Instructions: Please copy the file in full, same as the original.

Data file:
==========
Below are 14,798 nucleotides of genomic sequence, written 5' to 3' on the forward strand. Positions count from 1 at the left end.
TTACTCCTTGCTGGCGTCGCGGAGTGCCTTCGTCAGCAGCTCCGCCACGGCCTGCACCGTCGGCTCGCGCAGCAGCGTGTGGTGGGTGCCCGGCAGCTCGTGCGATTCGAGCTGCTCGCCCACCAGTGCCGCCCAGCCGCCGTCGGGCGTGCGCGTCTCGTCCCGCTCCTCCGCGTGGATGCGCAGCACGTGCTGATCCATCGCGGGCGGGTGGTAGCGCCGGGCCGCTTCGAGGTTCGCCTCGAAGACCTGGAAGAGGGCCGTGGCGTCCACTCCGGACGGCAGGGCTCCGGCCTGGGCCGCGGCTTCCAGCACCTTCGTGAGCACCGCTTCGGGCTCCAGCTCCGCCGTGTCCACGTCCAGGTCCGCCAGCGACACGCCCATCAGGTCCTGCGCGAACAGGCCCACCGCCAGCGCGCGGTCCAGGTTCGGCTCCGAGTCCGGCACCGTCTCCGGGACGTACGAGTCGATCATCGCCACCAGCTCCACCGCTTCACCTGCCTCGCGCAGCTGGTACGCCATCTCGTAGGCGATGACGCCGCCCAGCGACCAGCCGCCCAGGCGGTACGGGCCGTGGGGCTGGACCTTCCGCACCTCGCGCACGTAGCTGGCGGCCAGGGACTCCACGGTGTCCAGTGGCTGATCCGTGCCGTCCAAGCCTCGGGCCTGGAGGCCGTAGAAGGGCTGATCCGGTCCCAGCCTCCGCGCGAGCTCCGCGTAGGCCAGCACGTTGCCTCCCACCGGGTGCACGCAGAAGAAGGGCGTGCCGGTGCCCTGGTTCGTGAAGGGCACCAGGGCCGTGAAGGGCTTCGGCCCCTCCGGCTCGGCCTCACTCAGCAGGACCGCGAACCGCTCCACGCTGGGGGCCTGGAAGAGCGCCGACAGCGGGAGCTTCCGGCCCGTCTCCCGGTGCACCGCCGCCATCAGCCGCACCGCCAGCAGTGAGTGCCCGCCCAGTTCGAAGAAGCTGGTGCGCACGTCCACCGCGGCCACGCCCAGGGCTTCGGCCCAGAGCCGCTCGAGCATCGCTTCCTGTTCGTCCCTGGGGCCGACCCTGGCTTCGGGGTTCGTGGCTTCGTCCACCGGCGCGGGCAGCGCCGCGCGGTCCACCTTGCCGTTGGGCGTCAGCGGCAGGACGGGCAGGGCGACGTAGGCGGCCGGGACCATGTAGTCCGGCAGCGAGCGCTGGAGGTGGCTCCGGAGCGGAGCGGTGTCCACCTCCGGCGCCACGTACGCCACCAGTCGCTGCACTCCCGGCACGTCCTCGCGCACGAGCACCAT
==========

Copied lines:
Below are 14,798 nucleotides of genomic sequence, written 5' to 3' on the forward strand. Positions count from 1 at the left end.
TTACTCCTTGCTGGCGTCGCGGAGTGCCTTCGTCAGCAGCTCCGCCACGGCCTGCACCGTCGGCTCGCGCAGCAGCGTGTGGTGGGTGCCCGGCAGCTCGTGCGATTCGAGCTGCTCGCCCACCAGTGCCGCCCAGCCGCCGTCGGGCGTGCGCGTCTCGTCCCGCTCCTCCGCGTGGATGCGCAGCACGTGCTGATCCATCGCGGGCGGGTGGTAGCGCCGGGCCGCTTCGAGGTTCGCCTCGAAGACCTGGAAGAGGGCCGTGGCGTCCACTCCGGACGGCAGGGCTCCGGCCTGGGCCGCGGCTTCCAGCACCTTCGTGAGCACCGCTTCGGGCTCCAGCTCCGCCGTGTCCACGTCCAGGTCCGCCAGCGACACGCCCATCAGGTCCTGCGCGAACAGGCCCACCGCCAGCGCGCGGTCCAGGTTCGGCTCCGAGTCCGGCACCGTCTCCGGGACGTACGAGTCGATCATCGCCACCAGCTCCACCGCTTCACCTGCCTCGCGCAGCTGGTACGCCATCTCGTAGGCGATGACGCCGCCCAGCGACCAGCCGCCCAGGCGGTACGGGCCGTGGGGCTGGACCTTCCGCACCTCGCGCACGTAGCTGGCGGCCAGGGACTCCACGGTGTCCAGTGGCTGATCCGTGCCGTCCAAGCCTCGGGCCTGGAGGCCGTAGAAGGGCTGATCCGGTCCCAGCCTCCGCGCGAGCTCCGCGTAGGCCAGCACGTTGCCTCCCACCGGGTGCACGCAGAAGAAGGGCGTGCCGGTGCCCTGGTTCGTGAAGGGCACCAGGGCCGTGAAGGGCTTCGGCCCCTCCGGCTCGGCCTCACTCAGCAGGACCGCGAACCGCTCCACGCTGGGGGCCTGGAAGAGCGCCGACAGCGGGAGCTTCCGGCCCGTCTCCCGGTGCACCGCCGCCATCAGCCGCACCGCCAGCAGTGAGTGCCCGCCCAGTTCGAAGAAGCTGGTGCGCACGTCCACCGCGGCCACGCCCAGGGCTTCGGCCCAGAGCCGCTCGAGCATCGCTTCCTGTTCGTCCCTGGGGCCGACCCTGGCTTCGGGGTTCGTGGCTTCGTCCACCGGCGCGGGCAGCGCCGCGCGGTCCACCTTGCCGTTGGGCGTCAGCGGCAGGACGGGCAGGGCGACGTAGGCGGCCGGGACCATGTAGTCCGGCAGCGAGCGCTGGAGGTGGCTCCGGAGCGGAGCGGTGTCCACCTCCGGCGCCACGTACGCCACCAGTCGCTGCACTCCCGGCACGTCCTCGCGCACGAGCACCAT